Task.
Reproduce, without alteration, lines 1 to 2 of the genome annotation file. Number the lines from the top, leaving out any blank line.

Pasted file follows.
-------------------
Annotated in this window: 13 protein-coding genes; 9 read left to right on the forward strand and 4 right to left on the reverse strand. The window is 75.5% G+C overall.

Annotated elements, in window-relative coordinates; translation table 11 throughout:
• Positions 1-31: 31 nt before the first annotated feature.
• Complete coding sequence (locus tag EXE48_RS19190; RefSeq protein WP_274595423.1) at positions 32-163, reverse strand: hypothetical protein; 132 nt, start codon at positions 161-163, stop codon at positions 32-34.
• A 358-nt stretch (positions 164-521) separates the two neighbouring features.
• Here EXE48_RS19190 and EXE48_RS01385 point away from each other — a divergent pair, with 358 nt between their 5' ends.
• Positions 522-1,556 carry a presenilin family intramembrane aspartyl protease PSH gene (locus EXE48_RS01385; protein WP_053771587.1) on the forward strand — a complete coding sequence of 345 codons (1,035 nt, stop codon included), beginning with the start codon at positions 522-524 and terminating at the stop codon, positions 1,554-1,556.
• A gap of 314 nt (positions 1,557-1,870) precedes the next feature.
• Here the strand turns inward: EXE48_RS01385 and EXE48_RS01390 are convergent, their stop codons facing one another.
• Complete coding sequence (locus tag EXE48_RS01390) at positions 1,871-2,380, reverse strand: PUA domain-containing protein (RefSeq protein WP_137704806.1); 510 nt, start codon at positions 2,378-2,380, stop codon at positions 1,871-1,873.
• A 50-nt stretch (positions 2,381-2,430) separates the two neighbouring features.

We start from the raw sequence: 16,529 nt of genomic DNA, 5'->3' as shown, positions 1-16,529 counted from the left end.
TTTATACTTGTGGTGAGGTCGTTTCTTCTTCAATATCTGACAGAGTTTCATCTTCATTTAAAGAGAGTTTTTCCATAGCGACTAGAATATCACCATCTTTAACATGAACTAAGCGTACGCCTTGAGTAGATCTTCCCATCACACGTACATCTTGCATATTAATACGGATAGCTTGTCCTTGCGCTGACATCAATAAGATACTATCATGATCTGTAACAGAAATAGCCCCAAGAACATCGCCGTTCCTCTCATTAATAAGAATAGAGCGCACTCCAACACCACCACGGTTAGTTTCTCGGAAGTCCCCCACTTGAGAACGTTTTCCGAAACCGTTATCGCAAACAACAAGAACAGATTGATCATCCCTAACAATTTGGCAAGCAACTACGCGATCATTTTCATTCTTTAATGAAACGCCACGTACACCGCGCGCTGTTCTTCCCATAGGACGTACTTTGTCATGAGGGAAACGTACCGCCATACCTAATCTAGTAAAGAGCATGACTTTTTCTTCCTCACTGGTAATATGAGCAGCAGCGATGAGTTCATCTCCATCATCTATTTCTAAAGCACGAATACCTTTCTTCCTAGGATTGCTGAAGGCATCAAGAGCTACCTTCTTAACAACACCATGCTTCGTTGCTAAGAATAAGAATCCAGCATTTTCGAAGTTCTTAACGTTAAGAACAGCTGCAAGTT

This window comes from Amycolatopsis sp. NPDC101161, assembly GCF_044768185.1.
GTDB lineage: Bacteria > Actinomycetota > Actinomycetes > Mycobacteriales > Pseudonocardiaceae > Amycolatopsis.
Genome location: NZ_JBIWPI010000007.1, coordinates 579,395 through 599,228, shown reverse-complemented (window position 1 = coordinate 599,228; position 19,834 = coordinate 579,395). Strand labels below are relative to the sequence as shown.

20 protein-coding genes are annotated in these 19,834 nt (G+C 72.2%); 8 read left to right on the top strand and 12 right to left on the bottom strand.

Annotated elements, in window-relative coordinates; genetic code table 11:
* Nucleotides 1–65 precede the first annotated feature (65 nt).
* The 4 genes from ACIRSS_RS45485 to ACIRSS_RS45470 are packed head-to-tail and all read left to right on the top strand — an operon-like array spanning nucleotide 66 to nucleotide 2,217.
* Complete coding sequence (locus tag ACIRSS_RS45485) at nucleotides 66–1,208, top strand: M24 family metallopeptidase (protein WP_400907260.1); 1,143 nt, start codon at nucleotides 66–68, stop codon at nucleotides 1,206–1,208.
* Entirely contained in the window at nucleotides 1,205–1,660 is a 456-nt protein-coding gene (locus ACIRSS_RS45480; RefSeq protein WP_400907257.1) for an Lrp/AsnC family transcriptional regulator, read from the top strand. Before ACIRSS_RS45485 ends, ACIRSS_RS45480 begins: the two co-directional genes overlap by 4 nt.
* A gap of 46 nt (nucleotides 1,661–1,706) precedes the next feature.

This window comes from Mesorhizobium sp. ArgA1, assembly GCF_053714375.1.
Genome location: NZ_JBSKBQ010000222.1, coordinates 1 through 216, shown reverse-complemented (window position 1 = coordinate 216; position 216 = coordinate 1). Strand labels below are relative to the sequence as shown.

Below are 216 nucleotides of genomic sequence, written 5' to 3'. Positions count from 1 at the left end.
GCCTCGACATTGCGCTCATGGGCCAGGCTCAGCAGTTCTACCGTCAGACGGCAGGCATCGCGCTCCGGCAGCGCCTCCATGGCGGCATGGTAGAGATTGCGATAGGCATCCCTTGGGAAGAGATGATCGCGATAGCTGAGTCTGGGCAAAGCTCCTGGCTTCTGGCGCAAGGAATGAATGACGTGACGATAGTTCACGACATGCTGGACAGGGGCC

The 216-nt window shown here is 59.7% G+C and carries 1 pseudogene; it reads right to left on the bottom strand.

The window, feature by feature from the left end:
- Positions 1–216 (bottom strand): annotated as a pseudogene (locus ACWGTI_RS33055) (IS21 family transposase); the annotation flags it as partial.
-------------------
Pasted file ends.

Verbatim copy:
Annotated in this window: 13 protein-coding genes; 9 read left to right on the forward strand and 4 right to left on the reverse strand. The window is 75.5% G+C overall.

Annotated elements, in window-relative coordinates; translation table 11 throughout: